Newtown Investigation
1:04 pm
Fri December 27, 2013

Could the Privacy of Adam Lanza's Medical Records Be Waived?

A scene from the home of Adam Lanza provided in the state's attorney's report on the December 14, 2012 shootings in Newtown.
A scene from the home of Adam Lanza provided in the state's attorney's report on the December 14, 2012 shootings in Newtown.
Credit State of Connecticut

One of the enduring questions in the aftermath of the Newtown shooting is whether Adam Lanza's mental health contributed to his decision to kill 20 children, six educators, his mother, and himself. But privacy laws have gotten in the way of answering it.

State laws allow for confidentiality to be waived, in some cases, by a person's next of kin.

Governor Dannel Malloy said that Lanza's medical history is protected by confidentiality laws. That raises a couple of questions:

Can that confidentiality be waived?

Has anybody at the state asked Lanza's father to waive confidentiality?

The first question is being researched by lawyers working for Malloy's Sandy Hook Advisory Commission. Here's a state report that talks about it, and here's a state law that references it.

According to a spokesman for Peter Lanza, Adam Lanza's father, the answer to the second question is no.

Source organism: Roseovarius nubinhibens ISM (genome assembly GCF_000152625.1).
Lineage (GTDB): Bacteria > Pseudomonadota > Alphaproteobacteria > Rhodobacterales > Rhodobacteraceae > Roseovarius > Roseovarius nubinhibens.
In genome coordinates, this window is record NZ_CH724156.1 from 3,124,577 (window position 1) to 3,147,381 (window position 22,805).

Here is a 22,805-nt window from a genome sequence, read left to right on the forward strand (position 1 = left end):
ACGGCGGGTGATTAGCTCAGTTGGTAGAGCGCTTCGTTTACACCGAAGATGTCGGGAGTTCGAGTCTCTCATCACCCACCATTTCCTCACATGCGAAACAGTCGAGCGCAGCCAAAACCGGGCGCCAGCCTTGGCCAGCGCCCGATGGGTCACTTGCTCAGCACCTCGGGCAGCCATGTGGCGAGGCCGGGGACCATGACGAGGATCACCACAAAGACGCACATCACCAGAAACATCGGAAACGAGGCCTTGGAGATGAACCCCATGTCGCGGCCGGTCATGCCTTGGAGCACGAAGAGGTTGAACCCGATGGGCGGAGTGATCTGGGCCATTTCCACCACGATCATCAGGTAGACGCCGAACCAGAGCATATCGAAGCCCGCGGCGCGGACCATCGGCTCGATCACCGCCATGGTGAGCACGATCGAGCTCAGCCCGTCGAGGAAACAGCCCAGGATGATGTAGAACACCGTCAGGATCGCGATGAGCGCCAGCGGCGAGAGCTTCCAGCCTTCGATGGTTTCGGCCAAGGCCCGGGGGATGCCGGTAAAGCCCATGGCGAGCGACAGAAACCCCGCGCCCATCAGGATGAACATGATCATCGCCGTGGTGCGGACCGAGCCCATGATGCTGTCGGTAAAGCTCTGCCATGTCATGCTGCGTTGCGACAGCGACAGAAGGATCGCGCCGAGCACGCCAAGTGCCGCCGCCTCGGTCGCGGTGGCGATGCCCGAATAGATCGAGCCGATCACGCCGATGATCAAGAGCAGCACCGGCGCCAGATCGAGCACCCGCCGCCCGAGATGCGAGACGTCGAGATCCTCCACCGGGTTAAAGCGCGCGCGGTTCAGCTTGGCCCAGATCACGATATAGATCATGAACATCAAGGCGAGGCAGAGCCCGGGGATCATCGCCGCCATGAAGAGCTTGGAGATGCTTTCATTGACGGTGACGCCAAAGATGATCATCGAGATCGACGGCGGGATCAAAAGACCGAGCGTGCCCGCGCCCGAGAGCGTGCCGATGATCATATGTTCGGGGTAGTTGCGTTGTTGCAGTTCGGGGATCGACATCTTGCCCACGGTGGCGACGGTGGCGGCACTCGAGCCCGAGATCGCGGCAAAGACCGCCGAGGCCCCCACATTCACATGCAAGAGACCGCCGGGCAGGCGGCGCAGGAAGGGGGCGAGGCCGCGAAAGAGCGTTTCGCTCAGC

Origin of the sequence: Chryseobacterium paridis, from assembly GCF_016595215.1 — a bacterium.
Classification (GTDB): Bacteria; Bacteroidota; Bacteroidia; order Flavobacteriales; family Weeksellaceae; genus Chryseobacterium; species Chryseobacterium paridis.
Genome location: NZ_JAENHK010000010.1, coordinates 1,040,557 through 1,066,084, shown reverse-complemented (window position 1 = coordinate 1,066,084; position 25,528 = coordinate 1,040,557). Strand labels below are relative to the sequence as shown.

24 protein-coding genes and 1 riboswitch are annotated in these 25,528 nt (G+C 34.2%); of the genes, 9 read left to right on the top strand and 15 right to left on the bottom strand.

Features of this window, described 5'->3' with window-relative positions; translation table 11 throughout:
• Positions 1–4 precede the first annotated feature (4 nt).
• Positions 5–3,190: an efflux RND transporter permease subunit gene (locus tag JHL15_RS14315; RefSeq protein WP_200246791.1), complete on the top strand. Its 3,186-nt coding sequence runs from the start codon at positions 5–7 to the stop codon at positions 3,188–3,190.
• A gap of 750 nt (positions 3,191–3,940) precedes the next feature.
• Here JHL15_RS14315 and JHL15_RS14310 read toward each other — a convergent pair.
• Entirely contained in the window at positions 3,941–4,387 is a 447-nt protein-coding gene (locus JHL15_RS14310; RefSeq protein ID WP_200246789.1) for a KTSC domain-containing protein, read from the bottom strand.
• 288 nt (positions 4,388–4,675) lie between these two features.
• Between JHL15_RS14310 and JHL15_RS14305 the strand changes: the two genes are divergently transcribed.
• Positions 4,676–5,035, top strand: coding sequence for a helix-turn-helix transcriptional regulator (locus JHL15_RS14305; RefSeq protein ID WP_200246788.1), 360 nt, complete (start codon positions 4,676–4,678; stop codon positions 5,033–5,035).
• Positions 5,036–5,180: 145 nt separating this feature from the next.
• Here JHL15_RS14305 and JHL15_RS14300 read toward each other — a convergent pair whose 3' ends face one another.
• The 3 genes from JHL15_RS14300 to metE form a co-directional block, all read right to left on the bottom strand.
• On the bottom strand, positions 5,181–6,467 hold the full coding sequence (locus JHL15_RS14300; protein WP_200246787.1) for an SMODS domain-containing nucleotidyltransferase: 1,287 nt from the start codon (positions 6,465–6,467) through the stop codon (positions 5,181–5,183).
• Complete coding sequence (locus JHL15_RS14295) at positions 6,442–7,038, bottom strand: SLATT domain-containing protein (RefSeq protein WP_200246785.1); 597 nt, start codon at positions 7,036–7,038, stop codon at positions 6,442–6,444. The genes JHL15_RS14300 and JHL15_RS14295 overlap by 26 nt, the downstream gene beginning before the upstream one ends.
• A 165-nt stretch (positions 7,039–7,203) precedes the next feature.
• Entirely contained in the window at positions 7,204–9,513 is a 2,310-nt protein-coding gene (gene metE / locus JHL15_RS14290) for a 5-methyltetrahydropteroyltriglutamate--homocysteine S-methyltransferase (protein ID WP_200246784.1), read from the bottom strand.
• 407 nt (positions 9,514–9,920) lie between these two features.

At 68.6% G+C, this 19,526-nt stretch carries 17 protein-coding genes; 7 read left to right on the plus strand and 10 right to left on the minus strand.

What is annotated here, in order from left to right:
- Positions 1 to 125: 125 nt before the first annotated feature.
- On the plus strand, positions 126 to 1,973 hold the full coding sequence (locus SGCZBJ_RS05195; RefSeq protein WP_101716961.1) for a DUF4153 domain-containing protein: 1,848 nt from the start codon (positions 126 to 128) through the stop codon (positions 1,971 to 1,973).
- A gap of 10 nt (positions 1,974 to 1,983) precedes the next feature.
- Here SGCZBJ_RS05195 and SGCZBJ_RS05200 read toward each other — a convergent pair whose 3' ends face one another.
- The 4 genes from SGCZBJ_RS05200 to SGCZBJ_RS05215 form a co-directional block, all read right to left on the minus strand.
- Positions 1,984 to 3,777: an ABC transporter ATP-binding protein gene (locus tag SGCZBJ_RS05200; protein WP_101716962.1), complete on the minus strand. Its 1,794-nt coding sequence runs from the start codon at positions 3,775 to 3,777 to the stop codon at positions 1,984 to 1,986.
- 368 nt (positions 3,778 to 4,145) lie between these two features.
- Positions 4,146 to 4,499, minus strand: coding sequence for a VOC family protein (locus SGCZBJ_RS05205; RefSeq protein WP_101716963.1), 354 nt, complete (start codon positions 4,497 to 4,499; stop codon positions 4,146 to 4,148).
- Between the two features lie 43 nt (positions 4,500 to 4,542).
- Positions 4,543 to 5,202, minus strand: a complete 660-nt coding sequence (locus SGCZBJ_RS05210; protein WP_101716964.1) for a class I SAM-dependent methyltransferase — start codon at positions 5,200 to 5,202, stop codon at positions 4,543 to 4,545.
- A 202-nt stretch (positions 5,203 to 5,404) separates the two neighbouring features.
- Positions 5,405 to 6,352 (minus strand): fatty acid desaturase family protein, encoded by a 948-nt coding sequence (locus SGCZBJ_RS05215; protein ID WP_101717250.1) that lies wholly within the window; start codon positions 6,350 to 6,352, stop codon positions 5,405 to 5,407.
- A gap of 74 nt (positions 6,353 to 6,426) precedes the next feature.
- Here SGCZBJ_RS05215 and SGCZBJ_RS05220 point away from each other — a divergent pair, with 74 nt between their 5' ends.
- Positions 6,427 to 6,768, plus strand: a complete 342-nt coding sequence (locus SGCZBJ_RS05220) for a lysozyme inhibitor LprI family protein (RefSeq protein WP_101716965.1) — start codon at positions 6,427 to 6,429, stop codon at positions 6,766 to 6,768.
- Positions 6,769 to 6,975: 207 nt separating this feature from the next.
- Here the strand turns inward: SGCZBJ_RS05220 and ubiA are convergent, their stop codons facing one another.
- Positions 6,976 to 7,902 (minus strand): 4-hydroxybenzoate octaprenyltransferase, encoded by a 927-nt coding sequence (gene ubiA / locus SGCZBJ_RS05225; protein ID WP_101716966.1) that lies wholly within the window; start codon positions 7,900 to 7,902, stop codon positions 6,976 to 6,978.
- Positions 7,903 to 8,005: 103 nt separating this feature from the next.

This is an issue that is gaining some momentum on Malloy's commission. Mental health professionals he appointed say they need more information about Adam Lanza's medical history if they are to do their jobs.

Hank Schwartz, the psychiatrist-in-chief at Hartford Hospital's Institute of Living, said, "It would seem to me that the governor's office, that the governor himself, having established this commission, would have an interest in our having as much information about Adam Lanza's mental state as we possibly can review. Having an interest in it, we should have the assistance of legal counsel to know that we have pursued every avenue we possibly can pursue to obtain any information that may be currently withheld from us on the grounds of confidentiality."

In response, Malloy said that federal privacy laws protect the disclosure of medical records. But the federal government said that's not the case when it comes to health records in the custody of state and local law enforcement. For those records, state laws are in control. And state laws allow for confidentiality to be waived, in some cases, by a person's next of kin.

As Connecticut State Police prepare to release their report into last year's massacre at the Sandy Hook Elementary School, those who want to learn more about the mental health of Adam Lanza will be studying the report for answers. It's unclear if they'll find any.